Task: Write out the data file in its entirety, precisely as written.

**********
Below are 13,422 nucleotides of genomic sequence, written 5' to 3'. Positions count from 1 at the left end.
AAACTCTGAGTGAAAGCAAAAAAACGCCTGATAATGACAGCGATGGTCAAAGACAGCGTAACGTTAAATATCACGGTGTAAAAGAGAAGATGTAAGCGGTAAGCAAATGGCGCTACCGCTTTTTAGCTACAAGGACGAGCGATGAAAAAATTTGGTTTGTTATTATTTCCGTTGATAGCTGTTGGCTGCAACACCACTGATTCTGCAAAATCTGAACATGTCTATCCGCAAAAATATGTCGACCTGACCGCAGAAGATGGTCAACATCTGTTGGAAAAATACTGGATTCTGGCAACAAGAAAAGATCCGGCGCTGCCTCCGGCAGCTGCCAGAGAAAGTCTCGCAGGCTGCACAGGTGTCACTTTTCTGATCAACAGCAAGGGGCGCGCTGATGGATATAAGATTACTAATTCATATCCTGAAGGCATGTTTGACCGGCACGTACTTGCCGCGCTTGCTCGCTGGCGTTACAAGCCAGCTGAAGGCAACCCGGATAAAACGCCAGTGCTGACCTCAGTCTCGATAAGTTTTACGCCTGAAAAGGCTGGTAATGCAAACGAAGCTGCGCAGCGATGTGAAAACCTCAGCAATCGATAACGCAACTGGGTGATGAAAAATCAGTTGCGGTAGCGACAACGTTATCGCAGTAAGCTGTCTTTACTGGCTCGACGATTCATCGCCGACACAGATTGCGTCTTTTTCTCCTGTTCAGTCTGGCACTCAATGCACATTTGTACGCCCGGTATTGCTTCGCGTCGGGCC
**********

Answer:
Below are 13,422 nucleotides of genomic sequence, written 5' to 3'. Positions count from 1 at the left end.
AAACTCTGAGTGAAAGCAAAAAAACGCCTGATAATGACAGCGATGGTCAAAGACAGCGTAACGTTAAATATCACGGTGTAAAAGAGAAGATGTAAGCGGTAAGCAAATGGCGCTACCGCTTTTTAGCTACAAGGACGAGCGATGAAAAAATTTGGTTTGTTATTATTTCCGTTGATAGCTGTTGGCTGCAACACCACTGATTCTGCAAAATCTGAACATGTCTATCCGCAAAAATATGTCGACCTGACCGCAGAAGATGGTCAACATCTGTTGGAAAAATACTGGATTCTGGCAACAAGAAAAGATCCGGCGCTGCCTCCGGCAGCTGCCAGAGAAAGTCTCGCAGGCTGCACAGGTGTCACTTTTCTGATCAACAGCAAGGGGCGCGCTGATGGATATAAGATTACTAATTCATATCCTGAAGGCATGTTTGACCGGCACGTACTTGCCGCGCTTGCTCGCTGGCGTTACAAGCCAGCTGAAGGCAACCCGGATAAAACGCCAGTGCTGACCTCAGTCTCGATAAGTTTTACGCCTGAAAAGGCTGGTAATGCAAACGAAGCTGCGCAGCGATGTGAAAACCTCAGCAATCGATAACGCAACTGGGTGATGAAAAATCAGTTGCGGTAGCGACAACGTTATCGCAGTAAGCTGTCTTTACTGGCTCGACGATTCATCGCCGACACAGATTGCGTCTTTTTCTCCTGTTCAGTCTGGCACTCAATGCACATTTGTACGCCCGGTATTGCTTCGCGTCGGGCC